Political party vying in Quebec election promises to kick out immigrants who fail ‘values test’


La presse américaine se mêle de la campagne québécoise

Days before a provincial election in Quebec, a center-right party promising to slash immigration and to kick out all immigrants who fail tests of “values” and the French language is in a dead heat with the incumbent Liberals who have governed the province for most of the past 15 years.

The Coalition Avenir Quebec, a party led by businessman Francois Legault, is tied with premier Philippe Couillard’s Liberals, with each party supported by 30 percent of decided voters, according to a poll by Ipsos for La Presse and Global News. That makes it likely the Oct. 1 election will produce a minority government.

This year’s contest will be the first in nearly six decades where the “national question” — whether French-speaking Quebec should separate from the rest of Canada — is not a campaign issue. But those bitter independence battles have morphed into acrimonious fights over immigration and perceived threats to Quebec’s francophone identity.

“Young Quebecers are less attuned to independence, so the old nationalist discourse on sovereignty is not as strong,” said Chedly Belkhodja, a professor at Concordia University’s School of Community and Public Affairs in Montreal. “The big questions now are about identity and what Quebec will look like.”

The hot-button topic of immigration emerged as a significant issue two weeks into the election campaign when Legault — then the clear front-runner — detailed his immigration platform.

Legault plans to cut immigration by 20 percent. He has also pledged to administer French language tests and “Quebec values” tests to all immigrants within three years of arriving in the province. Those who flunk would be expelled.

“The risk is that our grandchildren won’t speak French,” Legault said. “Quebec, in North America, surrounded by hundreds of millions of Anglophones, will always be vulnerable.”

Couillard, whose Liberals plan to raise the immigration quota to 60,000 people per year, told Legault during one debate that his tests were making people “afraid” of him. Immigration, Couillard claimed, had become the “ballot question.”

Experts say that many of Legault’s fears about threats to the French language are unsupported and that ejecting immigrants from the province is unconstitutional on its face. By law, all children, including those of immigrants, attend schools where the language of instruction is French. And according to a 2017 Statistics Canada report, over 80 percent of immigrants reported being able to hold a conversation in French.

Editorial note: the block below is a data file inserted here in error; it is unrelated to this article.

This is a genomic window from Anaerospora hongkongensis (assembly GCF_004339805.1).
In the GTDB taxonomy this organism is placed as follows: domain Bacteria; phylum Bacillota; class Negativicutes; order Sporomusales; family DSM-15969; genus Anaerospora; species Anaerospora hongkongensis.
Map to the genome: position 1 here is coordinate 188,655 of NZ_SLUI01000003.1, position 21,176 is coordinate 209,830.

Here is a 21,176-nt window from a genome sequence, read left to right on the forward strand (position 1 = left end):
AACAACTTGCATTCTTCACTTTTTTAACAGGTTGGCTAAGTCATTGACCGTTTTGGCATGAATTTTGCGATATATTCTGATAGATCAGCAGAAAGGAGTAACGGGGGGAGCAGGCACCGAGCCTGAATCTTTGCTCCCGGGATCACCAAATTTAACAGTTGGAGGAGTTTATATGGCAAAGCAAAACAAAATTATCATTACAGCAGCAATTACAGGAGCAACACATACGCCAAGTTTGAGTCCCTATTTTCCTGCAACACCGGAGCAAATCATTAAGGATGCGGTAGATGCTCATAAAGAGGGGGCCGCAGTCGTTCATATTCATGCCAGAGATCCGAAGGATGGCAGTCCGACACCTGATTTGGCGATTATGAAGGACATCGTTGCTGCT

Still, Legault is making the calculation that this policy will appeal to voters outside of the province’s big cosmopolitan cities, where people might be “insecure about their identity as Quebecers,” said Linda Cardinal, a social sciences professor at the University of Ottawa.

Though Quebec’s current immigration quota is 50,000, the province selects approximately 30,000 economic migrants. Ottawa is responsible for selecting the rest, mostly,refugees or those applying for family reunification. Under a Canada-Quebec accord on immigration, the federal government provides Quebec with funding — much more than other provinces get — to support the integration of newcomers.


A report released last year from the Institut de Quebec, a public policy think tank, called for an increase in the number of immigrants admitted to the province to help address the severe labor shortages resulting from Quebec’s low birthrate and graying population.

Many municipalities and businesses have also said that they want more immigration, not less. A number of businesses have actively hired some of the “irregular” border-crossers from the United States who have been arriving in Canada on foot since 2016 to fill the shortages.

“When politicians play with these things, they have to be really careful,” Cardinal said, pointing out that the Coalition Avenir Quebec has seen its polling numbers decline as the immigration debate has intensified.

This would not be the first time that an appeal to identity politics has backfired during a provincial election campaign.

In 2014, the ruling Parti Quebecois failed to pass a “Charter of Values,” which would have banned the wearing or display of “conspicuous” religious symbols, such as turbans and hijabs, in the public service, though thousands of crosses were “grandfathered” in. It lost the election to the Liberals who opposed the charter.

But then the Liberals waded into similar territory when they passed a law banning face coverings for those receiving public services in 2017. (Legault’s party said the law didn’t go far enough).

In the spring of 2016, the Liberals announced plans to hold consultations on systemic racism in Quebec, a proposal that became more urgent in the wake of a shooting at a mosque in a town outside of Quebec City that killed six worshipers and injured dozens more earlier that year.

But after the province’s opposition parties complained and Liberal lawmakers blamed the consultation for a by-election loss in a traditional Liberal stronghold in 2017, the government scrapped the inquiry.